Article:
Thousands of flights canceled (again) by snowstorm
A fast-moving cold front will plunge the U.S. Midwest into a deep freeze on Tuesday and dump up to a foot of snow on parts of the East Coast, forecasters said.
Nearly 2,200 flights in the United States had been cancelled by early Tuesday, according to Flight Aware, a tracking service.
It was at least the second time this month that an East Coast snow storm snarled air travel and interrupted thousands of flights. By some estimates, the first wave of cancellations earlier this month cost airlines and customers some $1.4 billion.
At northeastern airports from Washington to New York, more than a quarter of departing flights and more than a third of arriving flights were canceled Tuesday, FlightAware said.
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Ironically, some had expected 2014 to be a stand-out year for airlines. Delta's strong earnings report Tuesday could foreshadow a good year for carriers, driven by low fuel costs and consolidation among the industry's biggest names, CNBC's Jim Cramer said.
"The country has been carved up," Cramer said on CNBC's "Squawk on the Street." "The Justice Department has blessed it. This is a precursor to a series of great quarters."
In Washington, federal government offices were closed, the Office of Personnel Management said in an early morning email. There was no precipitation in the capital at the start of the morning rush hour.
The cold front will drop temperatures below freezing as far south as northern Florida. The high in and around Minnesota and the St. Lawrence Valley will not top zero Fahrenheit during Tuesday's daylight hours, forecaster AccuWeather said.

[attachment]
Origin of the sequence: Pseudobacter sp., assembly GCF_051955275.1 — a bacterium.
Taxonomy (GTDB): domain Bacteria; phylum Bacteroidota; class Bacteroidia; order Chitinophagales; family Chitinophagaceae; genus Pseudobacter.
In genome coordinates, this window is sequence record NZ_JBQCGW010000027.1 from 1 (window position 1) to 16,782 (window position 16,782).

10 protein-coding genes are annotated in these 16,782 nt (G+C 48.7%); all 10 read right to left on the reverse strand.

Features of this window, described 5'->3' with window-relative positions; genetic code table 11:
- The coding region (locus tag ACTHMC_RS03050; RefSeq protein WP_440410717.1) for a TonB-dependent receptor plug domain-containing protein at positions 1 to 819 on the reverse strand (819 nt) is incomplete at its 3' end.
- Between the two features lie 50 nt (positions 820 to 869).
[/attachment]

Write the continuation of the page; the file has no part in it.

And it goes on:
"Travel conditions will deteriorate with slippery roads and flight delays expected to unfold even in areas that avoid heavy snow," AccuWeather said.
The cold front across the eastern half of the country could drop up to 2 inches (5 cm) of snow from the Dakotas to the Ohio Valley. The snow will increase as the cold air picks up moisture near the Atlantic coast, AccuWeather said.
The mountains of Virginia and West Virginia will likely get up to 6 inches (15 cm) of snow. Other sites near the mid-Atlantic and southeastern New England coast could get 6 to 12 inches (15 to 30 cm) through late Tuesday.
For parts of the region, the snow could be the heaviest of the winter. Washington could see the most snow since January 2011, when about 5 inches fell, AccuWeather said.
Baltimore officials, expecting up to ten inches of snow in central and southern Maryland, on Tuesday issued a Code Blue alert for potentially dangerous conditions, according to the Baltimore Sun newspaper.
Philadelphia was expecting five to 10 inches of snow, with wind chills in the Poconos mountains dipping down to an icy -4 Farenheit, according to local CBS News station KYW-TV.
The National Weather Service said the cold air would produce snow downwind from the Great Lakes.
The polar front will be something of a repeat of the cold snap that gripped much of the United States at the start of the year. Cold and snow snarled air and road travel, shattered temperature records and contributed to at least nine deaths.
In the middle of the cold front on Monday, Grand Marais, Minnesota, recorded -17F, the lowest temperature in the United States outside Alaska, the weather service said.
—CNBC.com contributed to this report